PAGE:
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My Super Bowl Dilemma

by on February 06, 2018 5:00 AM

How does a lifelong, diehard Steelers fan decide which team to root for in a Super Bowl that features two teams most Pittsburgh fans would least like to see win the game? Such was the dilemma in our household.

When my kids asked me this question on Saturday, I took the easy way out and proclaimed, “I don’t care who wins, I may not even watch the game.” Yeah, well, you didn’t really think I’d not watch did you? 

So we threw out the standard “I don’t care, I just hope to see a great game” reply, and put my fellow “Yinzers” on the proverbial hot seat for a real answer. I will tell you that I personally struggled mightily.

Option 1: Root for the Patriots

Well, they do have Chris Hogan, a Penn State grad, an amazing athlete and an unsung hero, whose story is so remarkable since he played lacrosse and not football at Penn State. So much for these youth coaches trying to get kids to focus on one sport all year (much more on that in a future column).

They also have one of my favorite former Steeler greats in James Harrison. He gave his all to the Steeler Nation for years. However, some see him as a traitor for his behavior this season in which he became a distraction, ultimately leading to his release and signing with rival New England. 

Most importantly, if the Eagles would win, we would have to hear about it all year from our friends from the east.

Option 2: Root for the Eagles

Well, the Eagles are a Pennsylvania team playing a Patriot team that could win its sixth Lombardi trophy and tie my Steelers for most Super Bowl wins by a franchise.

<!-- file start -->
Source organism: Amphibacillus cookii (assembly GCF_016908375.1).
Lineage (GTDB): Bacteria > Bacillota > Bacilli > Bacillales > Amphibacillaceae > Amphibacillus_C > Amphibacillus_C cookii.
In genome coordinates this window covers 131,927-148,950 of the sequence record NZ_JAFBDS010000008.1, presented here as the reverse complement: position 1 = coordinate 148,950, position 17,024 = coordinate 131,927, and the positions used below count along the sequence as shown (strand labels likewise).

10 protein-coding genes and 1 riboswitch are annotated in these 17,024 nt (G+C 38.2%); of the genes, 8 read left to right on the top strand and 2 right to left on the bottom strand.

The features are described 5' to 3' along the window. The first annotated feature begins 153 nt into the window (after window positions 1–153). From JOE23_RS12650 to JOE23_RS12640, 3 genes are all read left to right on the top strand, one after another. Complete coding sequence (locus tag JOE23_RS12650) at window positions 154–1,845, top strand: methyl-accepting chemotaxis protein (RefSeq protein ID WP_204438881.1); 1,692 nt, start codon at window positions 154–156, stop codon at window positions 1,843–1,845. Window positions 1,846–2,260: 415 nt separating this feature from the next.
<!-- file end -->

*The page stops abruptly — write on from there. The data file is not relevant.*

Then there is Eagles lineman and Penn State football alum Stefen Wisniewski, whose father is a long time acquaintance of mine.

My son’s best friend, Zach ‘Marty’ Martin, is a diehard Eagles fan and is like a third son to us. He has put up with our Steelers and Penguins ribbing with grace and dignity, so I had to factor that in as well.

In the end, I needed a fellow Steeler fan, Pastor Greg Milinovich at St. Paul’s United Methodist Church, to give me spiritual guidance. In his Sunday sermon he so eloquently stated, “I just pray the Patriots don’t win”.  

That was a good solution for me. Not committing to cheering for the Birds, but on board with cheering for the Patriots to lose. Great rationalization, eh?
So there you have it. We would cheer for the Patriots to lose. Let the fun begin!

The game itself did not disappoint. This Super Bowl had a little of everything and was, well, just super.

There were great runs, great catches, trick plays, missed field goals, missed extra points, controversial replays, and very few penalties. Basically, it was fun to watch football again.

Even the Justin Timberlake halftime show was entertaining, even if it was not as epic as Lady Gaga last year. 

About the only thing I would say was sub-zero, besides the weather outside the US Bank Stadium in Minneapolis, were the much anticipated Super Bowl commercials. In fact, the best commercial might have been the awkwardly long blank screen that was clearly a technical glitch of Super Bowl proportions.

I wasn’t alone in my critique of the Super-less ads.  Lili Loofbourow wrote this in her column for ‘The Week’: “The majority of this year's Super Bowl ads weren't memorable, or good, or funny, or principled. Most of the ads were baffled and timid and just plain weird.”

What made this game especially memorable was that the coaches threw caution to the wind and went for it more often than not. I give Eagles coach Doug Pederson credit for one of the most courageous calls in Super Bowl history -- a direct snap to back-up running back Corey Clements, who reverses the ball to back-up tight end Trey Burton, who throws the ball to a wide-open, former backup quarterback Nick Foles. The name of the play? “The Philly Special,” of course. It will go down as one of the greatest plays and play calls of all-time.

Speaking of great stories, Nick Foles was ready to hang it up but came back to become a backup quarterback. When Eagles starter Carson Wentz was lost for the season with a knee injury, every expert essentially ruled the Eagles out. Well, Foles showed the calm and poise of a guy who had been there before.

Give Pederson kudos again for going for it on fourth-and-1 from his own 45-yard line with 5:50 to play and Nick Foles for another athletic play to complete a pass to keep the drive alive. It was these aggressive calls that ultimately led to the win.